As today marks World Diabetes Day, Nigerians suffering from the health condition have lamented the rising cost of drugs in managing the disease and called for government’s support. Out of the estimated 366 million people living with diabetes globally, Nigeria is said to account for 5 percent of its population (representing 10 million) as currently living with the disease, according to experts.
Diabetes is a debilitating disease in which the insulin is either not adequate or poorly functional until one has excess of blood sugar which begins to destroy other tissues in the eyes, the brain, the skin, and all the blood vessels and the immune system is hindered in a negative way.
Diabetes Patients Lament
Mr. Yahaya Usman, who has been living with diabetes for the past 10 years said, accessing diabetic care is somehow tasking due to a lack of government policy on the disease similar to that on HIV/AIDS. He said, being diabetic requires one to visit the hospital once in a month depending on the state of the patient, adding that the cost of treatment is too much for an average Nigerian. “I spend over N 6,000 monthly on drugs outside meals because as a diabetic patient you may not eat every meal as you have to eat more vegetables and fruits,” Yusuf said. He pointed out that there is no special attention by the government both at the state and federal level on people living with diabetes similar to that given to people living with HIV/AIDS.
Another patient, Albert Gyang, also complained that diabetic treatment is expensive, saying: “One has to take a drug every day, and my house is full of cartons of the drugs. By and large, I spend N18, 000 – N20, 000 monthly on treatment.” According to him the availability of diabetes treatment specialists in Plateau State is scarce which is why every other doctor is moving into the system, thereby ‘‘administering the wrong medication on patients’’.
Recounting his ordeal, he said he collapsed one day in 2010 and was diagnosed with diabetes, but that when he started taking the treatment he was doing fine until another doctor who stood in for his initial doctor told him that he did not have diabetes. “That doctor who stood in for my initial doctor complicated my problem because I had to drop my drugs until after three years when I collapsed and it was discovered that I was diabetic. So, it is better one goes to a specialist rather than any doctor’’, he said.
On whether he has tried traditional medicine, he said, “I don’t go near traditional medicine any longer; I have refused to listen to advice to do so. I even have a plant in my house that they said I should be preparing and taking every morning and evening but whenever I take it I develop typhoid.” Mr. Sam Eferaro, who has suffered from diabetes for over 20 years, said diabetes management is almost beyond the reach of many Nigerians. “Apart from drugs, you need a healthy lifestyle – nutritious food (with less carbohydrate), physical activities, etc. Many people with diabetes also have other conditions such as hypertension which must also be adequately managed.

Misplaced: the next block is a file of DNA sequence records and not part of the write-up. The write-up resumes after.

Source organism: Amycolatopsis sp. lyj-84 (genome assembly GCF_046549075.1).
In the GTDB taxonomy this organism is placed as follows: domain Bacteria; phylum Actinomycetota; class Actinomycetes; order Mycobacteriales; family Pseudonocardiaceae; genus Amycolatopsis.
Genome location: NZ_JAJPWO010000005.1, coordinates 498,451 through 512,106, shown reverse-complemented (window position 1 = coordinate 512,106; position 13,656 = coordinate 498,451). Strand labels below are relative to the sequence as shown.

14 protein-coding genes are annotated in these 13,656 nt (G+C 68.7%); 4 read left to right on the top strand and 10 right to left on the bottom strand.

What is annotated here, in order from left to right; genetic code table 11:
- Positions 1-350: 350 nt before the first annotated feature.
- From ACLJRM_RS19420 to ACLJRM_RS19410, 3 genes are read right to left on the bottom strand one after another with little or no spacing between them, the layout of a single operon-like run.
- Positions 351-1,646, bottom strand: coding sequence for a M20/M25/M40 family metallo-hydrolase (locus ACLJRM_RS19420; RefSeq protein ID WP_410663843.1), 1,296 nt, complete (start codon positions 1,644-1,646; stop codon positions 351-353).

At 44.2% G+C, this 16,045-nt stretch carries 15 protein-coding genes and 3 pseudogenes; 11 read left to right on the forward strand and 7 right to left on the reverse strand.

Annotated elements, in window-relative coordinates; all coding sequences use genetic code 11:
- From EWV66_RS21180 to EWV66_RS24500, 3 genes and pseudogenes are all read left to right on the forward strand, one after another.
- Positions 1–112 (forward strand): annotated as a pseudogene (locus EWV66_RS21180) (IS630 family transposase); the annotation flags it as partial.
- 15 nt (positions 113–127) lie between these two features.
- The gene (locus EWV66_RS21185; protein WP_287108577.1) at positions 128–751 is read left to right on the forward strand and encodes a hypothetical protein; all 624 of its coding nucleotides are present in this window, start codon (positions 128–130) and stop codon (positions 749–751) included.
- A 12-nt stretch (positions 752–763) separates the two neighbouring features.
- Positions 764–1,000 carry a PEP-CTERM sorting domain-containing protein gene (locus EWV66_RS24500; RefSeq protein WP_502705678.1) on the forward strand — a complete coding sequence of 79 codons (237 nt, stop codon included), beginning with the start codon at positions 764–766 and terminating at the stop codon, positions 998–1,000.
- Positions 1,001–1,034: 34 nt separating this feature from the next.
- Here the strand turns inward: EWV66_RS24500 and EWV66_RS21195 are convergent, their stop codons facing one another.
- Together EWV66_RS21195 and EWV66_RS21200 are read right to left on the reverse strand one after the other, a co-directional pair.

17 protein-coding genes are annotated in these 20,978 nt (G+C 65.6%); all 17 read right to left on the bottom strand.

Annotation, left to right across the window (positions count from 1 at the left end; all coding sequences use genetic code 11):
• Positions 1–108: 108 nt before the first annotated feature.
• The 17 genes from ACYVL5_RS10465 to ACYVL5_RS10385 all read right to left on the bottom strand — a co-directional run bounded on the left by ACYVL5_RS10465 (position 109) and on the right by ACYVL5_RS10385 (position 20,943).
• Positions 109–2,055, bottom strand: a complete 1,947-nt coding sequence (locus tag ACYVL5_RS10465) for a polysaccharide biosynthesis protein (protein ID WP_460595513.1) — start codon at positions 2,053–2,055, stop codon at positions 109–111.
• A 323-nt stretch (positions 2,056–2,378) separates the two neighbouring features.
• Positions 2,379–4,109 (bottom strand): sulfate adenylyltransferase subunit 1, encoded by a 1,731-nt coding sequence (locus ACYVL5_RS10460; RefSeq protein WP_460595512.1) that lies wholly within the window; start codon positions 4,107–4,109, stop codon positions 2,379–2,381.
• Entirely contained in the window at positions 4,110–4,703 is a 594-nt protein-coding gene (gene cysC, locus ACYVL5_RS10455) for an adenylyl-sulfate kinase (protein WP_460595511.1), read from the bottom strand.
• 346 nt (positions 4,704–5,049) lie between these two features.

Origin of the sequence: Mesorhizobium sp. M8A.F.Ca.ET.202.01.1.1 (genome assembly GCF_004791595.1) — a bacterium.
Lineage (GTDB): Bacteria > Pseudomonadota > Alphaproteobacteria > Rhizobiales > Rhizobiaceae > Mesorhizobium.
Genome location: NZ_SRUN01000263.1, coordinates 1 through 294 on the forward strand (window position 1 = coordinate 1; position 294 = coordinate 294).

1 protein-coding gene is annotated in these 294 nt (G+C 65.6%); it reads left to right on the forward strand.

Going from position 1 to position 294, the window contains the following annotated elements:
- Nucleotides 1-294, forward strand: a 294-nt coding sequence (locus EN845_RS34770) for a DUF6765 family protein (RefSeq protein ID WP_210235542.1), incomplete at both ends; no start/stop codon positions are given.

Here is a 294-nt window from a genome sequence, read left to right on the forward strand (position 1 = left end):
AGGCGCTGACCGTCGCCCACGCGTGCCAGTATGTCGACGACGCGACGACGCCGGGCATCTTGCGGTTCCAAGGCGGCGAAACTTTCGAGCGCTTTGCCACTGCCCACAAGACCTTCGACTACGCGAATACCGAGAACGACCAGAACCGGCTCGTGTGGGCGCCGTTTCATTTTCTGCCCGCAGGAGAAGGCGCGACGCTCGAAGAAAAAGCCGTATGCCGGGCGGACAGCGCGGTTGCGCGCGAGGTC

For me, I have to buy insulin (N2,500) twice a month in addition to oral drugs. I also have to buy blood pressure drugs as I have been managing hypertension for almost 20 years now,” he said. He said many private hospitals lack the expertise to really care for diabetes patients, adding that they still lack awareness among several health workers about diabetes. Mr. Eferaro urged government to provide support by allowing drugs and monitoring devices to come into the country at zero tariffs. Patients in Rivers State spoken with also say that management and treatment of diabetes comes with high cost which they find difficult to cope with.
Another patient, Jaka Abum, while narrating his experience said, he started having unusual urination as he woke up more than 8 times in the night to pass out urine. “This excessive urination was what led me to the hospital where I was diagnosed of type 2 diabetes. Since then, I have been on a special diet and drugs which is not pocket-friendly.” Album said that he is on a special diet of non-sugar meals such as unripe plantain, beans, protein, fruits, vegetables, and drugs to manage the disease, adding that he spent between N50, 000 to N60, 000 every month to manage the disease.